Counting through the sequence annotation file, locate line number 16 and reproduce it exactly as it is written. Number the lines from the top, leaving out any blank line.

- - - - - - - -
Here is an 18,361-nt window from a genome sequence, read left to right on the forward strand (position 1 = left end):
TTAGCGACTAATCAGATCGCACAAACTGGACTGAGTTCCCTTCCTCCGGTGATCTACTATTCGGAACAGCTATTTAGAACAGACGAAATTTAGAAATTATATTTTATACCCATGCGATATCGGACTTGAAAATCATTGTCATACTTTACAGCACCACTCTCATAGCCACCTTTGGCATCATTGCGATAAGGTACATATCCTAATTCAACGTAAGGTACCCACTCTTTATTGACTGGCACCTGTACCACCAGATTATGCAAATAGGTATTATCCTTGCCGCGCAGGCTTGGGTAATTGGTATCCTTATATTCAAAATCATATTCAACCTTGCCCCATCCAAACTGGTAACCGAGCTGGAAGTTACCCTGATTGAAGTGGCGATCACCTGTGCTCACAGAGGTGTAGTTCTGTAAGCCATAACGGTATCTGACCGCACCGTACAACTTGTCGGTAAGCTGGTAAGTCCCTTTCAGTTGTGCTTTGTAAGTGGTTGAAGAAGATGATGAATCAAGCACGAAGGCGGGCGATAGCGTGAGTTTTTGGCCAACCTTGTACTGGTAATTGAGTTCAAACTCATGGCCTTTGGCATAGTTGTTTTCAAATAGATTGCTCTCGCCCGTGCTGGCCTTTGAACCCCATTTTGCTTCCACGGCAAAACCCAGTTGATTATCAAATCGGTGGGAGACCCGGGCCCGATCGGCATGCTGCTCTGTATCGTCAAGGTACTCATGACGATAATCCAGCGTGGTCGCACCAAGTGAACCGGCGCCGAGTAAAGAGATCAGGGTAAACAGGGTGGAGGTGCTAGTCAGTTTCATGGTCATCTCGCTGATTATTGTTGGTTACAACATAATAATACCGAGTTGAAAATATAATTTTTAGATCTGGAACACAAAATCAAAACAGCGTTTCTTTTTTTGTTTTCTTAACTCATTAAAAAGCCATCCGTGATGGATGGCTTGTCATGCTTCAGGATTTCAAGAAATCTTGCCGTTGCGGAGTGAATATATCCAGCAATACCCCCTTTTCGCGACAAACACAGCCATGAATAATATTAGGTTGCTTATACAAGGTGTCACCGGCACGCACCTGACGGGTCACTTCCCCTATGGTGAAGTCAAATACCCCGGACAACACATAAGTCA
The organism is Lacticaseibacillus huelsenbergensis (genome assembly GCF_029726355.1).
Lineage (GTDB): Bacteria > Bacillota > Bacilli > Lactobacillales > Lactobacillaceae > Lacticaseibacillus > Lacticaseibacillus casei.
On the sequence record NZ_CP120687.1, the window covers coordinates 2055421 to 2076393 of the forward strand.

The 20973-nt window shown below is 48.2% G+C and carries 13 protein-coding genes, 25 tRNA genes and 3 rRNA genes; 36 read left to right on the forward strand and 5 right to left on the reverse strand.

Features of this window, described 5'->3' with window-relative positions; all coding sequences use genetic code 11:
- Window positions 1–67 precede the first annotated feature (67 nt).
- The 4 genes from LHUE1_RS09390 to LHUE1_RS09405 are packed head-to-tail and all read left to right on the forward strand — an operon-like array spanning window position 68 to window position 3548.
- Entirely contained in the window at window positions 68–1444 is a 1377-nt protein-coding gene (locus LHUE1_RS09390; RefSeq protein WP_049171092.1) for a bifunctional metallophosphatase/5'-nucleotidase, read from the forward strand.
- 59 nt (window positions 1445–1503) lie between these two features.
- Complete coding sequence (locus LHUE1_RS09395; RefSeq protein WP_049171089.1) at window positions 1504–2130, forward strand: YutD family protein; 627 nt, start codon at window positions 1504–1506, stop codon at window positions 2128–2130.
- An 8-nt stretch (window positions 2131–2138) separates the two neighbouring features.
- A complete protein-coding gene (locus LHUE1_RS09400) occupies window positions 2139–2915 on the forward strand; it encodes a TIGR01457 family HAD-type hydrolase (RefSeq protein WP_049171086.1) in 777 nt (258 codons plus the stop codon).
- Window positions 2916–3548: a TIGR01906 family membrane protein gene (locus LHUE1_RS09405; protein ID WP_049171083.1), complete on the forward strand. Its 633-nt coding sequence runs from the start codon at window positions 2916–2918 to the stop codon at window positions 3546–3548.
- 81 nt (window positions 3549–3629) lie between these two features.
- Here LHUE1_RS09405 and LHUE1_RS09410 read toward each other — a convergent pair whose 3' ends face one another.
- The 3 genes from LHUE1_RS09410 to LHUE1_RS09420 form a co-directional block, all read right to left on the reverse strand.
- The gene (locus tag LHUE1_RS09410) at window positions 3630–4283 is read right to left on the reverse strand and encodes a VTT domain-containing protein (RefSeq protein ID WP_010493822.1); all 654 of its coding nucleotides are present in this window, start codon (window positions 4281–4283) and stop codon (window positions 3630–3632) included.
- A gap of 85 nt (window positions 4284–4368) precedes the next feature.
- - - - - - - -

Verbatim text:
- 81 nt (window positions 3549–3629) lie between these two features.